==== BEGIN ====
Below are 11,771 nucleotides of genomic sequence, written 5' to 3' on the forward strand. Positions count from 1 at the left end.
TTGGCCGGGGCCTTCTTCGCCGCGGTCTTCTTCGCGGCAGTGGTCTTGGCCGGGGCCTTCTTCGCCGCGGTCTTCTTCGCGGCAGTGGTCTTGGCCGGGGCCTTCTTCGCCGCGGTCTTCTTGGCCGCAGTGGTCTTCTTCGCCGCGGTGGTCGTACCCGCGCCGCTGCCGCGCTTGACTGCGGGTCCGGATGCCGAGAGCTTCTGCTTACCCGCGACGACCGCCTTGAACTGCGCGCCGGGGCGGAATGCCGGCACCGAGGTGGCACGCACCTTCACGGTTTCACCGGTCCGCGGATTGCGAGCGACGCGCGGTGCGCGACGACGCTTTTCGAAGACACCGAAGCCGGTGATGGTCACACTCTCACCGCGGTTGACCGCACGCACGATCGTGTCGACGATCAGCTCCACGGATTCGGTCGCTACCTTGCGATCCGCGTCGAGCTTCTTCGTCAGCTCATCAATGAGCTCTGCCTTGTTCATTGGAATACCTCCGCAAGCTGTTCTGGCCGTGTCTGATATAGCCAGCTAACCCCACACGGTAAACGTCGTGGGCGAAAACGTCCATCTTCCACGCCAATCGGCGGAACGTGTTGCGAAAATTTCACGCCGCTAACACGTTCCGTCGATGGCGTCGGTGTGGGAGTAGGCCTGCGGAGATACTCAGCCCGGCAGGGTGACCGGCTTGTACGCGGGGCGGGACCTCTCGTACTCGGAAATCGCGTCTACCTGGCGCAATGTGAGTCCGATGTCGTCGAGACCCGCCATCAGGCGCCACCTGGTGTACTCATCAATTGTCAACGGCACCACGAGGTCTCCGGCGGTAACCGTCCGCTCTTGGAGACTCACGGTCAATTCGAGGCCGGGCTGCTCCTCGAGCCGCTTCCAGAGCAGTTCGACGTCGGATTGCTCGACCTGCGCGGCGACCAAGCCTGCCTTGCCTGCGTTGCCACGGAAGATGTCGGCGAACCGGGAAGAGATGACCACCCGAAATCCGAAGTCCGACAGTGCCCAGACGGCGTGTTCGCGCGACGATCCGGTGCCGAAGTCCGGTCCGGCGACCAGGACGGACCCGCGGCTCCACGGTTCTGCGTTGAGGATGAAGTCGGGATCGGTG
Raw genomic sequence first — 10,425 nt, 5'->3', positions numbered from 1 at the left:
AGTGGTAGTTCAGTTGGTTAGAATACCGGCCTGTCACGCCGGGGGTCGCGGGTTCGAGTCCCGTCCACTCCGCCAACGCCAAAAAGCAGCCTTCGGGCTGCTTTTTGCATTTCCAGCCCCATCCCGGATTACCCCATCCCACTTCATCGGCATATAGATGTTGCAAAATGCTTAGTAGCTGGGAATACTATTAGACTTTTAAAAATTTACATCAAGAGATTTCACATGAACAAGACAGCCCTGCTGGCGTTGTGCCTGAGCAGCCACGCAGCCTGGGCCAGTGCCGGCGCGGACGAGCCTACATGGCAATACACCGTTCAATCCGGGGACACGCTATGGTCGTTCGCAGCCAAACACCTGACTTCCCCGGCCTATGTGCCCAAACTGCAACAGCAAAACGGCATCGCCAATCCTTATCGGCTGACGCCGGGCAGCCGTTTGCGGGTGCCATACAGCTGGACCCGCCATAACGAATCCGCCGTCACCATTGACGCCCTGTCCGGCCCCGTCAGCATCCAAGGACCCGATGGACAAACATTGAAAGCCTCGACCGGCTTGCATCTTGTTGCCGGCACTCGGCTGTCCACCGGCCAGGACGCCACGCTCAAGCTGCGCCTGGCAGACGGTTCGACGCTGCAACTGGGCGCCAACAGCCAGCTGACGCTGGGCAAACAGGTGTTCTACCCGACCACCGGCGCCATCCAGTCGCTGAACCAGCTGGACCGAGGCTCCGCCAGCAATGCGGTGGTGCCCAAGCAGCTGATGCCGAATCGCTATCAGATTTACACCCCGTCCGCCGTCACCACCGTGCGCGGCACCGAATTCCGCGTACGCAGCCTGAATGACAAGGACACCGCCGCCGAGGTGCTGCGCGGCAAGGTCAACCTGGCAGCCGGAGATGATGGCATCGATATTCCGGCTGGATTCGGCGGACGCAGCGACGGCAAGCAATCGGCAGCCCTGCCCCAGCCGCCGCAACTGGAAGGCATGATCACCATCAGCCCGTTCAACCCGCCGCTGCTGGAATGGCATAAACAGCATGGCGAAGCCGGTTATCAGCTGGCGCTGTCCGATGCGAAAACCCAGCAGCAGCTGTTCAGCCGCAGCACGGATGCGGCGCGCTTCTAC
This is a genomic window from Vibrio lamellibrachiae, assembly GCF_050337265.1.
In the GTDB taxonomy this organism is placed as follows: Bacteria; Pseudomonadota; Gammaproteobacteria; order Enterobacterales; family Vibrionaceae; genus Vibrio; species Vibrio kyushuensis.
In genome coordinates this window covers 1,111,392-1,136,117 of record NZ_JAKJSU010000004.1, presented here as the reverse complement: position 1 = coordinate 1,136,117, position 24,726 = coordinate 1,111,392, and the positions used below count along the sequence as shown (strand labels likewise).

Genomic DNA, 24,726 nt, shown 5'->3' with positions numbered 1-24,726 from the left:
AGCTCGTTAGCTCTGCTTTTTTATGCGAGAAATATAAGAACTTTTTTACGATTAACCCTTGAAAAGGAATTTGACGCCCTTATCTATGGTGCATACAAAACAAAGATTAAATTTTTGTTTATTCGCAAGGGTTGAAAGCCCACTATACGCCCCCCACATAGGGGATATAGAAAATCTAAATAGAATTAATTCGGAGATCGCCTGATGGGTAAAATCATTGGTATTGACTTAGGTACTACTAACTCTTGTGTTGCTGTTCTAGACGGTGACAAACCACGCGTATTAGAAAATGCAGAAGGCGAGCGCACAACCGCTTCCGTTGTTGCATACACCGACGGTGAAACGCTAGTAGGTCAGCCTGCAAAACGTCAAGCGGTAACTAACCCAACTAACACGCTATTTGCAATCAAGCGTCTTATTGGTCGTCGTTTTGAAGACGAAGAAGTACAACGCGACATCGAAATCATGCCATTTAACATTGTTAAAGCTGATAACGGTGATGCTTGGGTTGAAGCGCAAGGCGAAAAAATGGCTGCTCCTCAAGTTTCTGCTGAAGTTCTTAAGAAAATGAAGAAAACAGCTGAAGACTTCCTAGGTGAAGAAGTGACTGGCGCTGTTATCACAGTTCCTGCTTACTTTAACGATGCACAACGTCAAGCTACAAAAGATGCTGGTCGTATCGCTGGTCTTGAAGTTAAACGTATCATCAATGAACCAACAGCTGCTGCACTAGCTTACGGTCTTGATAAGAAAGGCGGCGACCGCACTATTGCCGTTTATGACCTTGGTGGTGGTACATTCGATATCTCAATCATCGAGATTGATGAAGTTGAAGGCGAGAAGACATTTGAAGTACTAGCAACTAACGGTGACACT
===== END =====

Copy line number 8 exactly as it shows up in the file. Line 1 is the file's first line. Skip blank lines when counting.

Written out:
Genomic DNA, 24,726 nt, shown 5'->3' with positions numbered 1-24,726 from the left: